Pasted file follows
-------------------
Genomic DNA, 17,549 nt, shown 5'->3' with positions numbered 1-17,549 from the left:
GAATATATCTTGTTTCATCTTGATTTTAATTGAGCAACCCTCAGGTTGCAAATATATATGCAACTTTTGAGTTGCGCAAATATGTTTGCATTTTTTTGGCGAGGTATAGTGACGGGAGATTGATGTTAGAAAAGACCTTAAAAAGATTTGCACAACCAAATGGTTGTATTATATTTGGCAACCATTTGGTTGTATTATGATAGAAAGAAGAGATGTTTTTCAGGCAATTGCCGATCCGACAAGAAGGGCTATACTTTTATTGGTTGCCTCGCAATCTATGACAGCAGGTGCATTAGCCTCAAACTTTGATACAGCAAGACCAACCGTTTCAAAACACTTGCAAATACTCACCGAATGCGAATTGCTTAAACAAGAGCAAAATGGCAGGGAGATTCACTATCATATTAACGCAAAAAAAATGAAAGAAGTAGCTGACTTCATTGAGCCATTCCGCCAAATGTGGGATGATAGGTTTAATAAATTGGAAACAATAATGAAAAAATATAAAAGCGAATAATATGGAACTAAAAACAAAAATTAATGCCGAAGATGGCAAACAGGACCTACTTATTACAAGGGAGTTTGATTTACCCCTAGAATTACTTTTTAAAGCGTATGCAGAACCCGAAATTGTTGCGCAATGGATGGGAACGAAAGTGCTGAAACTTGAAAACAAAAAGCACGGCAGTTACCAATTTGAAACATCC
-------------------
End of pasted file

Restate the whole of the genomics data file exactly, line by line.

Genomic DNA, 17,549 nt, shown 5'->3' with positions numbered 1-17,549 from the left:
GAATATATCTTGTTTCATCTTGATTTTAATTGAGCAACCCTCAGGTTGCAAATATATATGCAACTTTTGAGTTGCGCAAATATGTTTGCATTTTTTTGGCGAGGTATAGTGACGGGAGATTGATGTTAGAAAAGACCTTAAAAAGATTTGCACAACCAAATGGTTGTATTATATTTGGCAACCATTTGGTTGTATTATGATAGAAAGAAGAGATGTTTTTCAGGCAATTGCCGATCCGACAAGAAGGGCTATACTTTTATTGGTTGCCTCGCAATCTATGACAGCAGGTGCATTAGCCTCAAACTTTGATACAGCAAGACCAACCGTTTCAAAACACTTGCAAATACTCACCGAATGCGAATTGCTTAAACAAGAGCAAAATGGCAGGGAGATTCACTATCATATTAACGCAAAAAAAATGAAAGAAGTAGCTGACTTCATTGAGCCATTCCGCCAAATGTGGGATGATAGGTTTAATAAATTGGAAACAATAATGAAAAAATATAAAAGCGAATAATATGGAACTAAAAACAAAAATTAATGCCGAAGATGGCAAACAGGACCTACTTATTACAAGGGAGTTTGATTTACCCCTAGAATTACTTTTTAAAGCGTATGCAGAACCCGAAATTGTTGCGCAATGGATGGGAACGAAAGTGCTGAAACTTGAAAACAAAAAGCACGGCAGTTACCAATTTGAAACATCC